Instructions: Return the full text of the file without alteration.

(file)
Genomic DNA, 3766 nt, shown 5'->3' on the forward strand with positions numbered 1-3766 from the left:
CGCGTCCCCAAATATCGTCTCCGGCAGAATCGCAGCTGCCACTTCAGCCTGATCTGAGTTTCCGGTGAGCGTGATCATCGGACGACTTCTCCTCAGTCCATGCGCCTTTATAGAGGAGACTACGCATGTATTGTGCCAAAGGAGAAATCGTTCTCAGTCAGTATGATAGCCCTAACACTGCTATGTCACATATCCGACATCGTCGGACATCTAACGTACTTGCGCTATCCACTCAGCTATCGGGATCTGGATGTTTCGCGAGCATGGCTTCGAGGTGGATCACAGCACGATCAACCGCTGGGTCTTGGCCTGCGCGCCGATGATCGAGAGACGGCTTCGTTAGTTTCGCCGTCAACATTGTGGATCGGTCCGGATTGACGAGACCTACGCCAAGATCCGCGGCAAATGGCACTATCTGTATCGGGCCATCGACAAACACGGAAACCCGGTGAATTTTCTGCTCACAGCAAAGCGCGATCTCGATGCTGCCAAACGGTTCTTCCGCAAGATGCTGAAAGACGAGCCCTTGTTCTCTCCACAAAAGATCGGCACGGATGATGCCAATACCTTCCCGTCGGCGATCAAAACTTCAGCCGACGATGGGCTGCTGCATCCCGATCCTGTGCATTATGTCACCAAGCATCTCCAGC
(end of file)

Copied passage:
Genomic DNA, 3766 nt, shown 5'->3' on the forward strand with positions numbered 1-3766 from the left:
CGCGTCCCCAAATATCGTCTCCGGCAGAATCGCAGCTGCCACTTCAGCCTGATCTGAGTTTCCGGTGAGCGTGATCATCGGACGACTTCTCCTCAGTCCATGCGCCTTTATAGAGGAGACTACGCATGTATTGTGCCAAAGGAGAAATCGTTCTCAGTCAGTATGATAGCCCTAACACTGCTATGTCACATATCCGACATCGTCGGACATCTAACGTACTTGCGCTATCCACTCAGCTATCGGGATCTGGATGTTTCGCGAGCATGGCTTCGAGGTGGATCACAGCACGATCAACCGCTGGGTCTTGGCCTGCGCGCCGATGATCGAGAGACGGCTTCGTTAGTTTCGCCGTCAACATTGTGGATCGGTCCGGATTGACGAGACCTACGCCAAGATCCGCGGCAAATGGCACTATCTGTATCGGGCCATCGACAAACACGGAAACCCGGTGAATTTTCTGCTCACAGCAAAGCGCGATCTCGATGCTGCCAAACGGTTCTTCCGCAAGATGCTGAAAGACGAGCCCTTGTTCTCTCCACAAAAGATCGGCACGGATGATGCCAATACCTTCCCGTCGGCGATCAAAACTTCAGCCGACGATGGGCTGCTGCATCCCGATCCTGTGCATTATGTCACCAAGCATCTCCAGC